Submitted to the Members of the Club by Rebecca Campbell

I have decided to publish this report to the members of the Bristol Exploration Club on the grounds that there have been significant changes within the first six months of the club's current financial year.

January 1997 saw extensive work undertaken on the hut.  The floor was painted throughout.  Alpine bunks were installed in the bunkroom.  The kitchen gained a new sink and work surface, together with tiling around the sink area.

The response to this work has been very promising.  Visitors have commented on the comfort of the new bunks and the changes to the hut have instilled a greater degree of cleanliness in its users.

I must offer my thanks to the individuals who gave up not just 2 weekends, but in some cases long hours during the two weeks the work took to complete.  Special thanks go to Richard Blake, Ivan Sandford (Hut Engineer), Nick Mitchell and Alex Gee (Librarian), who painted the Bertie Bat.

The Hut Engineer and myself intend to continue improving the hut, throughout our terms of office.  We would be grateful if any club members can procure the following items:

Kitchen work surfaces for completion of the kitchen Microwaves

Fridges of standard size for fitted kitchens

Shelving wood for constructing a large rucksack kit storage unit in the bunkroom

Dry stone walling stone

Large wall mounted water heater

Please contact us if you have any of the above and we can arrange collection, if necessary. Suggestions by all members for improvements to the hut are more than welcome. (Tel: 01749674795)

Ivan Sandford mentioned the withdrawal of visiting cavers from Mendip generally in his annual report last year.  To add to this dilemma our active Mendip caving members have continued to move into the immediate area, which as can be seen from the table below has had a fairly catastrophic effect on the income from Members.





























Day Fees







CCC Permits







Cuthbert’s Fees








71. 04













Fig 1. Table displays hut usage during the first 6 months of the 1996/97 period together with comparative figures based on the hut usage for the first six months of 1995/96.

In the circumstances, the committee made a decision to raise Hut Fees by more than the R Dors Index. The new rates are:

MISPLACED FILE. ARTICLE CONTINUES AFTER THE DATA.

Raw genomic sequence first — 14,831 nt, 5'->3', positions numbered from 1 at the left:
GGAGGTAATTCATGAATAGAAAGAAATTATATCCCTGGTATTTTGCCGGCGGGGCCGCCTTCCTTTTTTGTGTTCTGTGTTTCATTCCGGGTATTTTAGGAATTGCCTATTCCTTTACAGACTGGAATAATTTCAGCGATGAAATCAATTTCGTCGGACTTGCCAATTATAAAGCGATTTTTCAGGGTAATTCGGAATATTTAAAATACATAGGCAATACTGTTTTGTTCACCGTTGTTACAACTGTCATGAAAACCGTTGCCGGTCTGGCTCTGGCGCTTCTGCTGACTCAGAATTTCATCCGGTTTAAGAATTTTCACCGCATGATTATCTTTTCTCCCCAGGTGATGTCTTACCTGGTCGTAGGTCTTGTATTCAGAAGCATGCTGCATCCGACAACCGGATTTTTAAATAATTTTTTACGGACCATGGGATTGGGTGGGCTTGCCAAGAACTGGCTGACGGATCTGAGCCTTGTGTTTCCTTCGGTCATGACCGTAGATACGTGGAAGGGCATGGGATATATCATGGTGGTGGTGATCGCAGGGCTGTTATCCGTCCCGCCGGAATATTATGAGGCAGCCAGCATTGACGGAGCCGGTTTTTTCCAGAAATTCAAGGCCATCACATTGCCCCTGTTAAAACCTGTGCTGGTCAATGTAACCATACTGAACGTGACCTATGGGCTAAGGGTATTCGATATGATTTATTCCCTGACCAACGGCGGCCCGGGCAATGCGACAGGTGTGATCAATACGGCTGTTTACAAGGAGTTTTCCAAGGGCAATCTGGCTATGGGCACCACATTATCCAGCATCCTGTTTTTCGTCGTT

Members (sleeping indoors or outside)                 £ 2.00

Non-Members - Indoor accommodation                £ 3.50

Non-Members - Outdoor accommodation             £ 2.50

Reciprocal Club Members                                   As per BEC Members

These new fees will come into effect as of Sunday 9 March 1997.

I know that this is a large increase, but there has been no increase in the level of fees for some years and inflation alone accounts for much of the amount.

I should also like to take this opportunity to request that more of the more mature members, and that means all of you, considered staying at the Belfry instead of driving home and abstaining on the booze at the weekends.  To bring the current level of income up to last year's totals, I (being a very sad accountancy type person) have calculated that we need to attain an average level of 15 member nights per week and 11 guest nights per week, for the last six months of the year.

On the other hand, I must stipulate that the hut will remain, as in the past, a cavers' caving hut. Children under 16 (actually, not mentally) are not welcome without prior arrangement with myself.

I am in the process of addressing the hut's marketing strategy and although I can guarantee that this will remain a bad year for the Belfry, I hope to increase the property's future prosperity significantly for the 1997/98 season.